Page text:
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WE ARE HERE // HERE, WE ARE
October 15, 2022 @ 4:30 pm - 6:30 pm
Exhibition Runs: September 28–November 3, 2022
Artist Talks & Reception: Saturday, October 15 @ 4:30-6:30 pm, with artist talks starting at 5 pm
Gallery Hours: Wednesdays and Thursdays 10 am-3 pm
Harwood Art Center is pleased to announce our annual capstone program Bridge: Art & Social Justice (A & SJ), featuring exhibitions by our program Artists In Residence, Min Che & Yoon Jin. They have been working in the A & SJ Residency Studio At Harwood Art Center since March 2022. Their exhibition WE ARE HERE // HERE, WE ARE combines historic symbolism with contemporary interdisciplinary works in an intergenerational conversation at the intersection of race, health/disability, and aging/elder rights.
We invite you to join us for an Exhibition Reception at Harwood on Saturday, October 15 from 4:30-6:30 pm with
artist talks starting at 5 pm. This event is free and open to the public. Masks are optional and encouraged indoors.
WE ARE HERE // HERE, WE ARE is a co-led, visual art project by a mother and adult-child pair of artists. The project explores time and space through their relationship to one another, an intergenerational conversation, as one rises and the other wanes on a land far from their homeland. Simultaneously, it’s a critical engagement of the powers that have led to diaspora and questioning of the Asian diaspora’s participation in the American empire on stolen land.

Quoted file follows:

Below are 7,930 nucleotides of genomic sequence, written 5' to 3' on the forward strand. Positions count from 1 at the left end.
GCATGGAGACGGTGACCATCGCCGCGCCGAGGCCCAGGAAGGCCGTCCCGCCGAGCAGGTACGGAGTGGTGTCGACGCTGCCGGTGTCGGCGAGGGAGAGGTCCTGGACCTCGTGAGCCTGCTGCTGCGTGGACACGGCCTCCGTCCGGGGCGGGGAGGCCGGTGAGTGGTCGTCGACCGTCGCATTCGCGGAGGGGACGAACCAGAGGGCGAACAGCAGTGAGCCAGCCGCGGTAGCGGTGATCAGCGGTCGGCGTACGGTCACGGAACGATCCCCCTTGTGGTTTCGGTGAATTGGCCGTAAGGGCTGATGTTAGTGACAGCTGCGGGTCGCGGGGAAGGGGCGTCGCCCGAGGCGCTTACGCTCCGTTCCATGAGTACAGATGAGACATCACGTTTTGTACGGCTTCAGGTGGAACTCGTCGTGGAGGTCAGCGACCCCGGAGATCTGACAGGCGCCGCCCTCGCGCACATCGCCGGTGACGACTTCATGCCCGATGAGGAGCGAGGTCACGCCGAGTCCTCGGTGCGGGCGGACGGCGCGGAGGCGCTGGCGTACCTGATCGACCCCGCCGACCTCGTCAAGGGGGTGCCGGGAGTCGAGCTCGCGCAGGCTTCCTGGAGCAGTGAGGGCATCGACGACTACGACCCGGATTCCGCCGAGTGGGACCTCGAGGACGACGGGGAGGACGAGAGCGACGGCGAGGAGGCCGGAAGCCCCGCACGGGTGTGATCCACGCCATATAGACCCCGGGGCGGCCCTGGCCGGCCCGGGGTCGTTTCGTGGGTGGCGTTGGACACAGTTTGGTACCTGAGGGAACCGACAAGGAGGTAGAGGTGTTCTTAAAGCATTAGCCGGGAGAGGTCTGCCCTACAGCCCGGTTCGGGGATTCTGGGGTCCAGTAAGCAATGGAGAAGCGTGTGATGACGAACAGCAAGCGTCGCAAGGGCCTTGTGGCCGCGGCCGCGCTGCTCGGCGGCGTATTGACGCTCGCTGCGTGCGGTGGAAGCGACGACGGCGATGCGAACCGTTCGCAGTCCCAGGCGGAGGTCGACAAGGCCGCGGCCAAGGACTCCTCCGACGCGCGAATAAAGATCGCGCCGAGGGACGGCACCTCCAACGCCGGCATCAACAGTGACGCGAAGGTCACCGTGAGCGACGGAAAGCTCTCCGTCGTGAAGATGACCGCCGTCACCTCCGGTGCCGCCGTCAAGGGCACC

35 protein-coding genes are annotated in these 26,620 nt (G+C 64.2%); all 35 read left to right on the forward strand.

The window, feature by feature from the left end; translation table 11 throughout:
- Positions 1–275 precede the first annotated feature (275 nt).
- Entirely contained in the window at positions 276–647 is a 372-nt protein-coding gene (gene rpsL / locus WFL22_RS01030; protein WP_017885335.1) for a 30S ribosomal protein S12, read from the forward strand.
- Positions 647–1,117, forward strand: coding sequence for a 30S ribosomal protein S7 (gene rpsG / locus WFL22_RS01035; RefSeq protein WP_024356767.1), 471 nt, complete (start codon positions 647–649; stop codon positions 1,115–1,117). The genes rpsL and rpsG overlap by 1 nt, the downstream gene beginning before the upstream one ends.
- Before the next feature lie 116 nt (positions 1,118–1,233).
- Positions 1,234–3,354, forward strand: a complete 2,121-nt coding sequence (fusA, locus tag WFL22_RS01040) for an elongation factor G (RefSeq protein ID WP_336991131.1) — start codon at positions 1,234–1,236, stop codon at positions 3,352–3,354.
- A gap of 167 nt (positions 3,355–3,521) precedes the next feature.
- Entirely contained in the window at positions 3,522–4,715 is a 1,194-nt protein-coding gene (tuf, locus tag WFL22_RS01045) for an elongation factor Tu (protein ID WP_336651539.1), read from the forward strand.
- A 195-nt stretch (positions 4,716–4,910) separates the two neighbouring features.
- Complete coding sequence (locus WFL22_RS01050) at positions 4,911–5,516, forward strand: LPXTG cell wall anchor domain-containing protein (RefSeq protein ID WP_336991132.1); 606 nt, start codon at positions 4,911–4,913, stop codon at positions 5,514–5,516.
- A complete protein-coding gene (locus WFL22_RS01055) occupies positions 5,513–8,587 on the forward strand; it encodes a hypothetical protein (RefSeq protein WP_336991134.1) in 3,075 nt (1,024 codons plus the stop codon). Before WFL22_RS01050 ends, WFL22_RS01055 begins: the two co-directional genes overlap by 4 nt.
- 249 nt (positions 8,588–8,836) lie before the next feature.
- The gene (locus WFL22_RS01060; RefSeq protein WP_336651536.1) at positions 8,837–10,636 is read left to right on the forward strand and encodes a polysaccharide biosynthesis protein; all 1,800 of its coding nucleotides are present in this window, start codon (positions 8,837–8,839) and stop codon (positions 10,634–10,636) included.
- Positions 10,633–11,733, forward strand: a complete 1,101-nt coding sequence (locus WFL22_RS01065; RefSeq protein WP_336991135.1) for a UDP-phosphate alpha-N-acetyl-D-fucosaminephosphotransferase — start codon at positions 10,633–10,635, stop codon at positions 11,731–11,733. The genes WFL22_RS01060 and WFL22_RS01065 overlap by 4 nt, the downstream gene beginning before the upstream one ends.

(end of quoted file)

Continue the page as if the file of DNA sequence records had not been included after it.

“We record time through lines in the present moment. The main symbolism, a prehistoric pattern used by our ancestors, has stood for motherhood and earth. Each stroke and each line stands for the time lived here and now through the turbulences of life. The circular and round accumulations of the pattern stand for the lack of a beginning and the end. It symbolizes the endlessness of time, and the continuing humanity through generations. The prehistoric patterns bridge time and space and open us to explore diasporic existence on the stolen homeland of Pueblo of Sandia people. We offer the beauty we hope to share as an expression of gratitude.
“Time holds life and the state of life. In time is the self, and the self lives out life. And life is connected to the body. Physical health, thus, directly impacts how time is spent and the quality of time one lives out. Health is also deeply connected to trauma and intergenerational trauma. We have been deeply affected by the workings of time, and the process of aging. Within our intergenerational dialogue, we reflect on time adjacent to aging which is inevitable to all of us.
“We hope to explore this inevitably intergenerational conversation at the intersection of race, health/disability, and aging/elder rights. And we hope you take away the lessons that come after enduring. ” – Min Che & Yoon Jin